George Maponga in Masvingo
Masvingo province is using Tugwi-Mukosi Dam as a major source of economic growth with a new town poised to be developed following completion of the water body’s development master plan.
Tugwi-Mukosi is the largest interior water body in Zimbabwe and boasts vast irrigation potential while opportunities also exist to develop a vibrant tourism industry in and around the dam.
A 15 megawatt mini hydro power plant is also in the offing at Tugwi-Mukosi enough for some of the needs of new development around the dam.
Minister of State for Masvingo Provincial Affairs and Devolution Ezra Chadzamira noted that the province was on the cusp of meteoric economic growth.
He said Vision 2030 targets set by President Mnangagwa’s administration were set to be met in the province with the new dispensation’s Transitional Stabilisation Programme having put Masvingo on a solid footing.
Tugwi-Mukosi was inaugurated in May 2017 and the new dispensation has completed the dam’s development masterplan that will pave way for full exploitation of the water body. The development plan will be tabled before Cabinet in the near future.
Minister Chadzamira said the National Development Strategy(NDS 1) would consolidate gains made under the ongoing drive to grow the economy and make Zimbabwe an upper middle income society by 2030.
“The province will have its second city at Tugwi-Mukosi because of the vast potential that water body possesses in various economic spheres and we are happy that work on the dam’s masterplan has now been concluded and this will pave way for a lot of developments in and around the dam.”
“The new city is coming at Tugwi-Mukosi and we are hoping to have our own town like Kariba here, because hotels and holiday homes are also planned on some of the scenic islands in the water body. “
The minister said besides tourism opportunities that will also be accentuate by a planned game park in the dam’s buffer zone, a vibrant fisheries industry would emerge at Tugwi-Mukosi. Fish breeding is already underway at the dam, with the Government and some private companies involved in the venture.
In the near future land for residential purposes will be on offer at Tugwi-Mukosi which will speed up transformation of the place into a city or town. There is land that will also be reserved for shopping malls around that and a lot of investment will come in and around the Tugwi-Mukosi area, said Minister Chadzamira.
Advances in irrigation technology means the initial 25 000 hectares could be irrigated with Tugwi-Mukosi water would almost be doubled in a boon for Masvingo’s drive to be the nation’s irrigation hub.
Vast swathes of the Lowveld and areas surrounding Tugwi-Mukosi will be turned into an expansive greenbelt and this will attract agro-processing and financial institutions into to the area.
The minister paid tribute to the Government for completing the dam’s development masterplan which was the missing link in the nation’s quest to gain benefits from the water body that has largely remained underused.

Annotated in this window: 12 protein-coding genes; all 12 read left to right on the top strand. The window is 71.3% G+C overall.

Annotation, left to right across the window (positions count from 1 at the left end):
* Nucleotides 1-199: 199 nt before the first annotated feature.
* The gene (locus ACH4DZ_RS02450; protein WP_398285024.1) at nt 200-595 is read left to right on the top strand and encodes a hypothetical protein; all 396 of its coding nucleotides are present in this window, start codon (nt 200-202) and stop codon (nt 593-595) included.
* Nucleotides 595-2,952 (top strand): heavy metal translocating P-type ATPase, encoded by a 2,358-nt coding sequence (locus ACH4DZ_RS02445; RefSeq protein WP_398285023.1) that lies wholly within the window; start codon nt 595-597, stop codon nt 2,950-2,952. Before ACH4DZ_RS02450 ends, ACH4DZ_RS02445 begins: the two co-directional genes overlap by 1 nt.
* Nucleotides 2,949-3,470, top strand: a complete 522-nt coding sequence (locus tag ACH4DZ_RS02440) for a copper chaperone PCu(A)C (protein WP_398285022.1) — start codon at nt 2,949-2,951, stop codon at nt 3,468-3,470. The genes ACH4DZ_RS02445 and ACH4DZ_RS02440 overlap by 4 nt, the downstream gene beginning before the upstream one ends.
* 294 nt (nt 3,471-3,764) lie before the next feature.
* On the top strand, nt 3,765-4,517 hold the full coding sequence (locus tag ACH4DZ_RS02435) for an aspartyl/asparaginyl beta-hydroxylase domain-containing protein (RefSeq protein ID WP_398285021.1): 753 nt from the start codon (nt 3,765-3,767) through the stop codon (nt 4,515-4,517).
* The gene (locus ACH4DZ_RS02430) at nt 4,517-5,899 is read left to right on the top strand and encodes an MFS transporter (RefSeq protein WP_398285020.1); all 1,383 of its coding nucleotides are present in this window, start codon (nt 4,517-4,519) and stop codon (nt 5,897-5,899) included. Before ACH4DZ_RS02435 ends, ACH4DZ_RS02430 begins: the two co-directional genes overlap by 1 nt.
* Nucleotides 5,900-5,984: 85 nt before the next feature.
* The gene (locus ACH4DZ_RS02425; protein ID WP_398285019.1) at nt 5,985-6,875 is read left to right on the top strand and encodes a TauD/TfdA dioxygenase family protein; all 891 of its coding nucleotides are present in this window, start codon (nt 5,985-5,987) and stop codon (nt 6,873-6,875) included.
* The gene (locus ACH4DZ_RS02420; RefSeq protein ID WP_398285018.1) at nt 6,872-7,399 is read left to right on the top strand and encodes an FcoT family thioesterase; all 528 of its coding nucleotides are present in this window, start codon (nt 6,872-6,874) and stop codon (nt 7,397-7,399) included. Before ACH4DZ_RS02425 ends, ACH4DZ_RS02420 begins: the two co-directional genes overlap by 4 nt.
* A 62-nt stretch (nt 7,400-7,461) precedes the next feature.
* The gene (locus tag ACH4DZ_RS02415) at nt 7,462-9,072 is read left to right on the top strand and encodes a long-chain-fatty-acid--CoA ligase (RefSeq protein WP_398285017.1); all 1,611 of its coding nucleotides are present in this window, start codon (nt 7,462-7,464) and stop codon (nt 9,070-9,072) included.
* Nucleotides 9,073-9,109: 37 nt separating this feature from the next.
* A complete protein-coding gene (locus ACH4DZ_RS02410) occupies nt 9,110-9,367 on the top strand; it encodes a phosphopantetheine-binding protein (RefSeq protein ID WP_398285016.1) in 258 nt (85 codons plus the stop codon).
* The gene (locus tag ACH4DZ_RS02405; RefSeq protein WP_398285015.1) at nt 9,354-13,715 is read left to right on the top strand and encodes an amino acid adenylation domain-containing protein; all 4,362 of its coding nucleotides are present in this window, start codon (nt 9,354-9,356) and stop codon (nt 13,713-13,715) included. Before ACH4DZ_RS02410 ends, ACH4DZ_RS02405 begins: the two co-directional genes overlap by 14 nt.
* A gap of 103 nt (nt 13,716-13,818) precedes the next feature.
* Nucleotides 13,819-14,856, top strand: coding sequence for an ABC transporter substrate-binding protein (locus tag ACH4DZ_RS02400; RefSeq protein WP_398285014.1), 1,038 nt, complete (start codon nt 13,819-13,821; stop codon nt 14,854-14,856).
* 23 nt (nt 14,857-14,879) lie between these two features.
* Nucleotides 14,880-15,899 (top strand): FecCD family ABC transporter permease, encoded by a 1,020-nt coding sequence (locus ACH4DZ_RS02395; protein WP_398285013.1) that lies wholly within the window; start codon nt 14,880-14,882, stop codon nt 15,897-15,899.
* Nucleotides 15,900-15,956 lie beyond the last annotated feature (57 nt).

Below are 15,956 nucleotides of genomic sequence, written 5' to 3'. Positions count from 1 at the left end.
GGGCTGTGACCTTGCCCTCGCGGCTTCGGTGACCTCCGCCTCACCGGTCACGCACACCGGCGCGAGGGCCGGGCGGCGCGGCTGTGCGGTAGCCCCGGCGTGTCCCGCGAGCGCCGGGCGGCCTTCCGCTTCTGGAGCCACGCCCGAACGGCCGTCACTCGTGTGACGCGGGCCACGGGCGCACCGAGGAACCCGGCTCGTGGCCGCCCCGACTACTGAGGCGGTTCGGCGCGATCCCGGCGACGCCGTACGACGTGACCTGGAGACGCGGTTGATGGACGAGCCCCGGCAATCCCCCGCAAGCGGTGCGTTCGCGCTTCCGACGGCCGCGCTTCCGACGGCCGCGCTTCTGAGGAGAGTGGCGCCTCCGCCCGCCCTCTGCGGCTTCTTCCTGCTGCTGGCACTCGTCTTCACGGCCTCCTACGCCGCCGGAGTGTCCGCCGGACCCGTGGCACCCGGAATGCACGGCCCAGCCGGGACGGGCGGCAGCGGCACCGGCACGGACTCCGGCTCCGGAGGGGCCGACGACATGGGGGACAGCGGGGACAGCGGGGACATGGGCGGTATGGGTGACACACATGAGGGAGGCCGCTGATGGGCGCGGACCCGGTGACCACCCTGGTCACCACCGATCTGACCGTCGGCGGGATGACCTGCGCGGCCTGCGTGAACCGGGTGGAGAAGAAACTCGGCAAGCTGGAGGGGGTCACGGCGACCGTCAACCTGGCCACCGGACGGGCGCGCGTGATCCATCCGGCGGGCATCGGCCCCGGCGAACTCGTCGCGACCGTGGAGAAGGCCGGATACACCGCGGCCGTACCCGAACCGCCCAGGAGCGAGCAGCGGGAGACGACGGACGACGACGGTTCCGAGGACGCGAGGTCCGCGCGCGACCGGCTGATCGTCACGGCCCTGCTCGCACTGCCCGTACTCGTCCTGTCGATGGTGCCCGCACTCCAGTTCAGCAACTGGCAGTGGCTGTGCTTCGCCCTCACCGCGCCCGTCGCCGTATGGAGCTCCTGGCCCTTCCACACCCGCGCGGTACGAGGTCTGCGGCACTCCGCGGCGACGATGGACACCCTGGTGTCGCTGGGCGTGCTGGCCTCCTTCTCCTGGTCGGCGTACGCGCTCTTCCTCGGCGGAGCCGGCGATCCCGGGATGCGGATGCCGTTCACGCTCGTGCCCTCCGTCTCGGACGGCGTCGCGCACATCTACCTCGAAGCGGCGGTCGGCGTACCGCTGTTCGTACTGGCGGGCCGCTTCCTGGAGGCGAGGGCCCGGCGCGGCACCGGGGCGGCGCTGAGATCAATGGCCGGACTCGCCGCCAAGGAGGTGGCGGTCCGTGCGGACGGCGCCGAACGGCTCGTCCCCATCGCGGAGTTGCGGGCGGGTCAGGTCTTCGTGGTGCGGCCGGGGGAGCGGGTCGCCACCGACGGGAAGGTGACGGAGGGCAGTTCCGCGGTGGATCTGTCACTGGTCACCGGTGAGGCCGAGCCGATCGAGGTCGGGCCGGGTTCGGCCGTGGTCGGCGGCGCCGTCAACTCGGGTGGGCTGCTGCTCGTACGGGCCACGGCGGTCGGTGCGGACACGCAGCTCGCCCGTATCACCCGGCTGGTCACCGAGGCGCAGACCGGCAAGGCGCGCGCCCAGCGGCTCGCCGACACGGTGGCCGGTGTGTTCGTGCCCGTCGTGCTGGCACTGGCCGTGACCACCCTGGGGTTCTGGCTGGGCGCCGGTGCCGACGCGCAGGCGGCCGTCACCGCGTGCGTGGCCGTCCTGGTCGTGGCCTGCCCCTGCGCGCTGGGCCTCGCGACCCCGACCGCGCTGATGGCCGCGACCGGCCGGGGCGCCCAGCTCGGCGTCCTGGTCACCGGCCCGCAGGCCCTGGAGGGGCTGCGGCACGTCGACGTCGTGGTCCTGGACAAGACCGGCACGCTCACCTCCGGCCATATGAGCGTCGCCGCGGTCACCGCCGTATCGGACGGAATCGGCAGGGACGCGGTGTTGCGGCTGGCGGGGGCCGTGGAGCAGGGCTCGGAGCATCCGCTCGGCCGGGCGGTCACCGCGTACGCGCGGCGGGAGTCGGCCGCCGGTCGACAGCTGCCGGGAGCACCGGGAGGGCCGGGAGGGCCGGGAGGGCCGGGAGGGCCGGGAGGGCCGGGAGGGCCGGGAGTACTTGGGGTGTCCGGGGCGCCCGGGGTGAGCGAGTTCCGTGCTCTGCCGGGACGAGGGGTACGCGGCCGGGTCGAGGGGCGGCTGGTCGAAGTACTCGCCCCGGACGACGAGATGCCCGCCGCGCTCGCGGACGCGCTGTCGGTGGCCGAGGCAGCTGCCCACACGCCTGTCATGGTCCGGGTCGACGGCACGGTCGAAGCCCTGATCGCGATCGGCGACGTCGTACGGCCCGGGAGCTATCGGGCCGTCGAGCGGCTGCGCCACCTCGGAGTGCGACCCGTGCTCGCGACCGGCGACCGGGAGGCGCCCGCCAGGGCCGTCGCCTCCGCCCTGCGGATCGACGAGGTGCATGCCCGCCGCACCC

“We are on course as a province to meet our goals to grow our GDP under NDS 1 and ultimately NDS2 that will take us to 2030. Our irrigation potential as a province is so huge because we are home to 60 percent of the country’s water bodies.”
Minister Chadzamira said both Tugwi-Mukosi and Lake Mutirikwi would be optimally used to develop new and expand existing irrigation schemes in the short to medium term.
The coming on board of Tugwi-Mukosi means Muzhwi Dam water in Chivi can be used to irrigate dry areas in that district while also feasibility studies for water pipeline to Mushandike are underway.
“Tugwi-Mukosi also freed up more water in Lake Mutirikwi which we now intend to use to develop the 4 000ha Mutilikwe irrigation greenbelt in north East Masvingo district and the feasibility study is underway so for us as a province Tugwi-Mukosi is a real game changer as we aim at Vision 2030,” said Minister Chadzamira.
Tugwi-Mukosi water is also already proving handy for the Lowveld sugar industry, with new cane fields being opened while existing ones are under expansion in the wake of improved water supplies for irrigation.
Sugar producer Tongaat Hulette Zimbabwe is developing 4 000ha of virgin land into cane fields for allocation to landless local farming families on a cost-recovery basis and Minister Chadzamira noted this project was also reliant on Tugwi-Mukosi water.
Within the next decade, Minister Chadzamira said the integrated Lowveld Irrigation Plan conceived by Government envisages putting about 70 000ha under irrigation across the Lowveld, stretching from Chiredzi to the east and Rutenga to the west.
Tugwi-Mukosi’s completion has already breathed life in surrounding urban settlements like Ngundu and Chivi turn-off, with the latter already fancying plans to become the country’s first smart city.
Construction of Tugwi-Mukosi took almost 17 years and the dam was built by an Italian contractor, Salini Impegilio, at a cost of over US$250 million.